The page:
9. Identify what vegan milk you like right away. You will want milk in your coffee or cereal and you will want it soon. Pick out what non-dairy milk you like the most right away and stockpile it. There are so many types now… from almond to rice to even hemp milk. I love coconut, but my daughter likes soy better. Find the one that you like.

10. Vegan meat alternatives will save you. When you get a craving for a ham sandwich have one made with fake meat. This will make the transition so much easier and it will open up your meal possibilities. So many traditional recipes can be veganized using meat alternatives. 

What else should someone know before going vegan? 

Here are some of our favorite vegan recipes:

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Heather Reese
the authorHeather Reese
Heather Delaney Reese is the storyteller and photographer behind the lifestyle and family travel blog, It's a Lovely Life®! For the past decade, she has vacationed over 150 days a year with her family. She is a vegan, and loves being by the water, spending time with her children, husband, 2 Shih Tzus and Cat.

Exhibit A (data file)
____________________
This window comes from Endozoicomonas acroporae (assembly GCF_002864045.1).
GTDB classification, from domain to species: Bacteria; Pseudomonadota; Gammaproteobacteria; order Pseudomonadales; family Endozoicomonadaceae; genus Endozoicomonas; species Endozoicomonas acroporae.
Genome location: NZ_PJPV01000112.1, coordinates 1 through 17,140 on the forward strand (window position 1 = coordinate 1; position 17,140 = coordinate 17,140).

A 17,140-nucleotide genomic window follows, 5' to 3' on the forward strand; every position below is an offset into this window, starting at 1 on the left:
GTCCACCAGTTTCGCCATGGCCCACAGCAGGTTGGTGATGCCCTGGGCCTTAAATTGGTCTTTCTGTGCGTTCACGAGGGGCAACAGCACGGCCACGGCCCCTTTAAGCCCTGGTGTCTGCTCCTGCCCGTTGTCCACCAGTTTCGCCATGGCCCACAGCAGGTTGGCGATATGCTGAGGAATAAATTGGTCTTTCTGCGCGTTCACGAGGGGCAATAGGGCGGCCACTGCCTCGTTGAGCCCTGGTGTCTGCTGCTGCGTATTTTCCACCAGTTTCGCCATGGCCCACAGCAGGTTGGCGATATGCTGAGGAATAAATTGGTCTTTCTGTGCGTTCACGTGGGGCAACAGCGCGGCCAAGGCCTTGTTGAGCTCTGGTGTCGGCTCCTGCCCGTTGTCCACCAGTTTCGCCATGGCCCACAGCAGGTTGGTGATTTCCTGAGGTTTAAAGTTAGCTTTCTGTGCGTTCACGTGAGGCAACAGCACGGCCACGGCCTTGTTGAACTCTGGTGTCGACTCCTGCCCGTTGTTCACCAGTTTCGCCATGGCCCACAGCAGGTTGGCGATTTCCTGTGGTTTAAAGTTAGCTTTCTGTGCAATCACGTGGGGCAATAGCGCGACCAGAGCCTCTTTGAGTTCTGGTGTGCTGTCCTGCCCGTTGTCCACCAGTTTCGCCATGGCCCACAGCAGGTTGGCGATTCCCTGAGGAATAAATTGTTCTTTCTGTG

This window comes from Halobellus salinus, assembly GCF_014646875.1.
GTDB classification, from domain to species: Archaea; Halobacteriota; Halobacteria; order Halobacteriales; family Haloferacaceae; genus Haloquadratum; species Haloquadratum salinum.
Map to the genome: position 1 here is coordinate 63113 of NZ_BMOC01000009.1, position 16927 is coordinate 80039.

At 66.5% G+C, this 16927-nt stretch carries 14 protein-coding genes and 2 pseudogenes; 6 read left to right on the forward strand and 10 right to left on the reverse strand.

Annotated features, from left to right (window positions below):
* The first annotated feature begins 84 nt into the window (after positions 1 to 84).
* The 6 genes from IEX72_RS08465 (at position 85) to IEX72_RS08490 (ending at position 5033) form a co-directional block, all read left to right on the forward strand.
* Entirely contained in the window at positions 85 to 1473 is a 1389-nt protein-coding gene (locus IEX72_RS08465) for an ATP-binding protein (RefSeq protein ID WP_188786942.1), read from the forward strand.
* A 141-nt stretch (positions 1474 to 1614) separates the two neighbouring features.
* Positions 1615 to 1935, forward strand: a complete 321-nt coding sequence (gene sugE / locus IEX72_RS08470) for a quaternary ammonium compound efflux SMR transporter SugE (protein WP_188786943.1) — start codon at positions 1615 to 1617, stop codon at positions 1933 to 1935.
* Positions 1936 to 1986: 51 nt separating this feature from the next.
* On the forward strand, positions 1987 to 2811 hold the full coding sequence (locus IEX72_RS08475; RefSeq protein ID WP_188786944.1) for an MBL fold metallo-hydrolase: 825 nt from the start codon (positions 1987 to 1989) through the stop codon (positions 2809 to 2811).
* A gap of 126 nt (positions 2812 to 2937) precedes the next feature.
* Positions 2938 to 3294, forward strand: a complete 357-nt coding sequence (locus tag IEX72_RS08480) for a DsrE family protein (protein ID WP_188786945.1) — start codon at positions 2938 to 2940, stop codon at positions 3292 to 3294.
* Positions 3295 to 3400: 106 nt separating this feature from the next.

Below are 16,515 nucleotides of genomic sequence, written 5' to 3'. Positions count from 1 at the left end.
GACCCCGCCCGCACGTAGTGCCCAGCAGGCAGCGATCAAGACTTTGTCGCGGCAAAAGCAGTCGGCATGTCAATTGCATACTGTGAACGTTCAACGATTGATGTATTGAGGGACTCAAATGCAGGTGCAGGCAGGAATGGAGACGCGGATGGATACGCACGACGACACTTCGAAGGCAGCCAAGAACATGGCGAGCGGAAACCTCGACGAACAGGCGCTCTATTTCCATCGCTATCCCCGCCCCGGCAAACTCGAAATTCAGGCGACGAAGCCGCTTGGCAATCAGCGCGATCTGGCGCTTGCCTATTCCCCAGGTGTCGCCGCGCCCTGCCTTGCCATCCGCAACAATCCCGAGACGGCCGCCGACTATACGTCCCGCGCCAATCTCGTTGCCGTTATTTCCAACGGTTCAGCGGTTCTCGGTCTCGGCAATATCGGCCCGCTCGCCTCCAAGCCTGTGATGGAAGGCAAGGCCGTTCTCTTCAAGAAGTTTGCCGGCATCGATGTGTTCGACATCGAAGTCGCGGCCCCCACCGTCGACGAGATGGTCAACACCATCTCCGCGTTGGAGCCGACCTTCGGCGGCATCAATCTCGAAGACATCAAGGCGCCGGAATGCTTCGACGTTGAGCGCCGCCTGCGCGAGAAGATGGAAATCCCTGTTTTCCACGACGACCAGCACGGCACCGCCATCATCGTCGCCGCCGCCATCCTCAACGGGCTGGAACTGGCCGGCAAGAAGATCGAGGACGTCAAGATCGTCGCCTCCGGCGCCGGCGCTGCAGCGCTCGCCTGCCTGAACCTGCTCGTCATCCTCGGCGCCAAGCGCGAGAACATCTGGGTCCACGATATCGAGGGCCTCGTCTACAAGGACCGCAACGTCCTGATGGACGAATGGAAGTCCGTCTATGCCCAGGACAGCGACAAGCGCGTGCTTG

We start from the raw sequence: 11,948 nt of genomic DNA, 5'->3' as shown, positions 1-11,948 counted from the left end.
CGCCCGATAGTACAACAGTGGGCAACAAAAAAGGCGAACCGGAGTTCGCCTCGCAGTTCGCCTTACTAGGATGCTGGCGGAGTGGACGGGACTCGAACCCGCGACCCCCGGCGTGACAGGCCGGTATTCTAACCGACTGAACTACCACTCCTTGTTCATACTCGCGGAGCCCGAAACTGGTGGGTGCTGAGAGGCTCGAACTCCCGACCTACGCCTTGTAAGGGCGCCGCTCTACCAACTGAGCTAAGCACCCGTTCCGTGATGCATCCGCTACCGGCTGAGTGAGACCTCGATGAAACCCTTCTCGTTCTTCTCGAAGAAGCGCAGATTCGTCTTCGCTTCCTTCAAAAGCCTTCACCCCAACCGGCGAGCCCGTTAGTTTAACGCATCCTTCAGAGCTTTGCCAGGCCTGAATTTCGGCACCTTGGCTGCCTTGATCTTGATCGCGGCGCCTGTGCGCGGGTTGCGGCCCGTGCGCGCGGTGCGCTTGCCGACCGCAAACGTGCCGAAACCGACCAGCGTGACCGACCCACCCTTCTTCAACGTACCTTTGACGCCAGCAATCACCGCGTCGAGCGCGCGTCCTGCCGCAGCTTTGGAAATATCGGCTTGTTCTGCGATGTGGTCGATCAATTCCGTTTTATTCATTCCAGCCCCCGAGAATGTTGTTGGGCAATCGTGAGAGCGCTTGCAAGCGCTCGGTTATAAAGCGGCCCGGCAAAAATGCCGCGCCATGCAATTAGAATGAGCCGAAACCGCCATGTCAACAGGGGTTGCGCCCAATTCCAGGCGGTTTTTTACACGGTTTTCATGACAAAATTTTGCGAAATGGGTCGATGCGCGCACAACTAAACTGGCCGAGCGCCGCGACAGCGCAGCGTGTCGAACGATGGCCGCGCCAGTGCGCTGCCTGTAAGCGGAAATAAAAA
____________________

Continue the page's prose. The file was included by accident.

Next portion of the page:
• Great tips! I have been vegetarian for 15+ years and friends and family still don’t get it

    • So true Tammilee! I could {and might} write one just with all the crazy things I hear when people find out I’m a veggie!

  • Heather, i hope this doesn’t come off rude, as I certainly don’t mean it that way. I am just curious to know why a vegan would want to eat a “ham” sandwich. I am not a vegetarian, but it seems to me that if I decided to stop eating meat on my sandwiches, or elsewhere in my diet, that i wouldn’t want a fake version of it. Do you just miss the taste of it? Like a craving for good chocolate or a hot espresso? I know you can only speak for yourself, but any ideas?

    • Hi Karen! Totally not offended at all… I like questions! I think this is a very valid point you bring up… why would someone who doesn’t want to eat meat still want the taste of what they don’t want to eat? For me personally it’s not about the meat taste itself. I haven’t had real meat in over 25 years so it’s not the taste that I’m craving per se since I don’t even remember what it really tastes like. It’s the experience of eating a comfort food, in this case a sandwich itself that I want. For people just starting out I think it’s even more important because they will be craving their traditional diet and this helps to transition. It’s also a texture thing. I might not remember the taste of meat in my chili, but I remember the texture of it and that is why I add veggie ground rounds to my chili… again not for the taste necessarily but for the experience.